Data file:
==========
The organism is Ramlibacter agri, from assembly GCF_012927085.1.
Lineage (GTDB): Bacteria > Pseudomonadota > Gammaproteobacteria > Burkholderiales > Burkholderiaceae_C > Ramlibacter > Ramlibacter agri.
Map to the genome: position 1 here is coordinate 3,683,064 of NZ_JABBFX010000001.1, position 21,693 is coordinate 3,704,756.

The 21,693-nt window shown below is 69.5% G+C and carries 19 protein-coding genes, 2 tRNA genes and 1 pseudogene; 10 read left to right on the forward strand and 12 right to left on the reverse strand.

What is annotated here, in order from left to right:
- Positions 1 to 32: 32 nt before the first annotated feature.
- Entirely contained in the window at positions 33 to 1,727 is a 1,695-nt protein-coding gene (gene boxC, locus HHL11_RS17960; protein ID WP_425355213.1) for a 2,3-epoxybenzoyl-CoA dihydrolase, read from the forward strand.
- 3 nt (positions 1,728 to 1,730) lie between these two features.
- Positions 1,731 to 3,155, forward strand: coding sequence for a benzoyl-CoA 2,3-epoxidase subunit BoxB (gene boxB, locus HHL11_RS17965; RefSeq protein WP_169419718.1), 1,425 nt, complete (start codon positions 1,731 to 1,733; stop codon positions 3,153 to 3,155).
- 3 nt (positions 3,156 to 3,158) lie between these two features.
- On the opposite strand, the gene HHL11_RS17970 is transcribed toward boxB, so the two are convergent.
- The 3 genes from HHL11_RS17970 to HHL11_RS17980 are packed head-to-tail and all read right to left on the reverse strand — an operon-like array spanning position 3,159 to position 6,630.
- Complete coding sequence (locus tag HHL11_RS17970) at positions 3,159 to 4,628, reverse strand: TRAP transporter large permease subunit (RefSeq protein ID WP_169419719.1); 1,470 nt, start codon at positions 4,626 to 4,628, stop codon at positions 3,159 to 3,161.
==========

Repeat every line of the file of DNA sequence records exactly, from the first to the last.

The organism is Ramlibacter agri, from assembly GCF_012927085.1.
Lineage (GTDB): Bacteria > Pseudomonadota > Gammaproteobacteria > Burkholderiales > Burkholderiaceae_C > Ramlibacter > Ramlibacter agri.
Map to the genome: position 1 here is coordinate 3,683,064 of NZ_JABBFX010000001.1, position 21,693 is coordinate 3,704,756.

The 21,693-nt window shown below is 69.5% G+C and carries 19 protein-coding genes, 2 tRNA genes and 1 pseudogene; 10 read left to right on the forward strand and 12 right to left on the reverse strand.

What is annotated here, in order from left to right:
- Positions 1 to 32: 32 nt before the first annotated feature.
- Entirely contained in the window at positions 33 to 1,727 is a 1,695-nt protein-coding gene (gene boxC, locus HHL11_RS17960; protein ID WP_425355213.1) for a 2,3-epoxybenzoyl-CoA dihydrolase, read from the forward strand.
- 3 nt (positions 1,728 to 1,730) lie between these two features.
- Positions 1,731 to 3,155, forward strand: coding sequence for a benzoyl-CoA 2,3-epoxidase subunit BoxB (gene boxB, locus HHL11_RS17965; RefSeq protein WP_169419718.1), 1,425 nt, complete (start codon positions 1,731 to 1,733; stop codon positions 3,153 to 3,155).
- 3 nt (positions 3,156 to 3,158) lie between these two features.
- On the opposite strand, the gene HHL11_RS17970 is transcribed toward boxB, so the two are convergent.
- The 3 genes from HHL11_RS17970 to HHL11_RS17980 are packed head-to-tail and all read right to left on the reverse strand — an operon-like array spanning position 3,159 to position 6,630.
- Complete coding sequence (locus tag HHL11_RS17970) at positions 3,159 to 4,628, reverse strand: TRAP transporter large permease subunit (RefSeq protein ID WP_169419719.1); 1,470 nt, start codon at positions 4,626 to 4,628, stop codon at positions 3,159 to 3,161.